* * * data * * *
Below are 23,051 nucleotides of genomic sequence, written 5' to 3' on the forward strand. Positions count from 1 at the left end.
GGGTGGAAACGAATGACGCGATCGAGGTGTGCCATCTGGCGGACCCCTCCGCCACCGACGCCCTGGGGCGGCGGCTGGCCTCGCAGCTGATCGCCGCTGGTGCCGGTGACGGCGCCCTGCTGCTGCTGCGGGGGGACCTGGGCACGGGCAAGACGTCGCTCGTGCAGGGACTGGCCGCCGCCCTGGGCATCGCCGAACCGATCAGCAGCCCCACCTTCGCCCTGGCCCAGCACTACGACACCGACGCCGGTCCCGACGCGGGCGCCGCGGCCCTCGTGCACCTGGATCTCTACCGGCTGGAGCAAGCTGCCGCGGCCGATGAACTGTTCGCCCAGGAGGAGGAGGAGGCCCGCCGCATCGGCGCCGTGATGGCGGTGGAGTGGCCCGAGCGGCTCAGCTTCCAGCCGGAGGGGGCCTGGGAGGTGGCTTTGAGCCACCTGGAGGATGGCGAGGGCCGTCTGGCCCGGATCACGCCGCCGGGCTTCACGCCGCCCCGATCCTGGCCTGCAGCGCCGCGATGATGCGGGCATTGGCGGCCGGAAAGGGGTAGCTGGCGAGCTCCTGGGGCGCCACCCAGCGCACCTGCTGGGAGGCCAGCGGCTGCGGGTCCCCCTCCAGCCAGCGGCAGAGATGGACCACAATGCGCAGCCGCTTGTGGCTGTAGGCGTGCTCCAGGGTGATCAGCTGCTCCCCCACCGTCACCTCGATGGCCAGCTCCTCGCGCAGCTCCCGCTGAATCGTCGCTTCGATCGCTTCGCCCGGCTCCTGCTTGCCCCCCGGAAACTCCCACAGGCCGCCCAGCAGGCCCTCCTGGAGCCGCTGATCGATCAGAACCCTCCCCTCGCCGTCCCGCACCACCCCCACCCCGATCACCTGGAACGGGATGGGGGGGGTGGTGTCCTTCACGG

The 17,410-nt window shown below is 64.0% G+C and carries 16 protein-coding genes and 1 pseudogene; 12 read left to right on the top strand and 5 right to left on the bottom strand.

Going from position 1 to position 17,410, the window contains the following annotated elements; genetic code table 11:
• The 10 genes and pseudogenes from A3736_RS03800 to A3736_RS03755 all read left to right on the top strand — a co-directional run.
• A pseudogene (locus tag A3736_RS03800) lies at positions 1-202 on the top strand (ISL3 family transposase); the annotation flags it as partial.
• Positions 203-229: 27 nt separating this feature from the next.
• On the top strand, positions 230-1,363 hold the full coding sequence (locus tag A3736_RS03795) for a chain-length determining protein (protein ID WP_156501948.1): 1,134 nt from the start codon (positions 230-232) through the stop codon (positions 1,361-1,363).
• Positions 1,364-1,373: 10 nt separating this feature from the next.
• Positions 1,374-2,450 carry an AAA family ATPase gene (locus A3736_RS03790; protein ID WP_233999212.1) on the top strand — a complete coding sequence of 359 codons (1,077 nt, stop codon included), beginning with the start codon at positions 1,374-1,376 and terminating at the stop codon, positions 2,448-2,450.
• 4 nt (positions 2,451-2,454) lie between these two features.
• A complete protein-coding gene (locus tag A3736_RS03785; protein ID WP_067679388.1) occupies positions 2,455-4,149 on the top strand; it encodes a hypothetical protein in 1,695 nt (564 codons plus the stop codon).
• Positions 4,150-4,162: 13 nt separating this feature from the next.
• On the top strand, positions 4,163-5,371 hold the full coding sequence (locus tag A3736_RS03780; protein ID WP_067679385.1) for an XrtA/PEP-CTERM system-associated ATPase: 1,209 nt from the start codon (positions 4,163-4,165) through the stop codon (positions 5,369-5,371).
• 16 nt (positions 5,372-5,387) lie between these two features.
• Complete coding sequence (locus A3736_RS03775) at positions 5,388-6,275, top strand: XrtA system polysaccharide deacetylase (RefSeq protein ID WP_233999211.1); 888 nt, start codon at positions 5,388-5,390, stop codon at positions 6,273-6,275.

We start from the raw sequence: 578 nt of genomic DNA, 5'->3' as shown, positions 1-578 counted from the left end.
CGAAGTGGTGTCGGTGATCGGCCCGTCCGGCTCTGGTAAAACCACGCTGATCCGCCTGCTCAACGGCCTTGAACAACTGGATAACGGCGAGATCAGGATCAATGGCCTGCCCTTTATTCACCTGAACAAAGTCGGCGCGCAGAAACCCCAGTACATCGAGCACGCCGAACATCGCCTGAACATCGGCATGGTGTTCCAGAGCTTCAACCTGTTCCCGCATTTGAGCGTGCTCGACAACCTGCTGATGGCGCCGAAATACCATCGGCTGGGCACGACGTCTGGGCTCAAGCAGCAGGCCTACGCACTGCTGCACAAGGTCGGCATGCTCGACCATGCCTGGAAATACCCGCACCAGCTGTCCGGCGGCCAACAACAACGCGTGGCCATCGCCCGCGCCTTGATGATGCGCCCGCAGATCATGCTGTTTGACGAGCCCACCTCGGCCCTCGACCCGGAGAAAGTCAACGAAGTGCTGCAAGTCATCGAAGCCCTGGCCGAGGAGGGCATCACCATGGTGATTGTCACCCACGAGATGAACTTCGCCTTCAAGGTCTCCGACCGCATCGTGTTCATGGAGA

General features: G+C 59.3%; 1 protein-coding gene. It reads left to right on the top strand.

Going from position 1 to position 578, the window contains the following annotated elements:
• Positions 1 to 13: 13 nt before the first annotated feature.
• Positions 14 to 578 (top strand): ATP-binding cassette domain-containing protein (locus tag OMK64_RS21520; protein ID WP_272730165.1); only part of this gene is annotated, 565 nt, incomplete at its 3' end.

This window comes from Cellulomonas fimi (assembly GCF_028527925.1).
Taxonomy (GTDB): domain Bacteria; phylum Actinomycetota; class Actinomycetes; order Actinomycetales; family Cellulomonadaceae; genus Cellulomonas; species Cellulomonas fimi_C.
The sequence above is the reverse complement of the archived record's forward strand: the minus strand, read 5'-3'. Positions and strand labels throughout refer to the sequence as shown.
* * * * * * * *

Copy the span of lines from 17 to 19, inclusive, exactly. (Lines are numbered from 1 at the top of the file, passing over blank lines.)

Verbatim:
We start from the raw sequence: 578 nt of genomic DNA, 5'->3' as shown, positions 1-578 counted from the left end.
CGAAGTGGTGTCGGTGATCGGCCCGTCCGGCTCTGGTAAAACCACGCTGATCCGCCTGCTCAACGGCCTTGAACAACTGGATAACGGCGAGATCAGGATCAATGGCCTGCCCTTTATTCACCTGAACAAAGTCGGCGCGCAGAAACCCCAGTACATCGAGCACGCCGAACATCGCCTGAACATCGGCATGGTGTTCCAGAGCTTCAACCTGTTCCCGCATTTGAGCGTGCTCGACAACCTGCTGATGGCGCCGAAATACCATCGGCTGGGCACGACGTCTGGGCTCAAGCAGCAGGCCTACGCACTGCTGCACAAGGTCGGCATGCTCGACCATGCCTGGAAATACCCGCACCAGCTGTCCGGCGGCCAACAACAACGCGTGGCCATCGCCCGCGCCTTGATGATGCGCCCGCAGATCATGCTGTTTGACGAGCCCACCTCGGCCCTCGACCCGGAGAAAGTCAACGAAGTGCTGCAAGTCATCGAAGCCCTGGCCGAGGAGGGCATCACCATGGTGATTGTCACCCACGAGATGAACTTCGCCTTCAAGGTCTCCGACCGCATCGTGTTCATGGAGA

General features: G+C 59.3%; 1 protein-coding gene. It reads left to right on the top strand.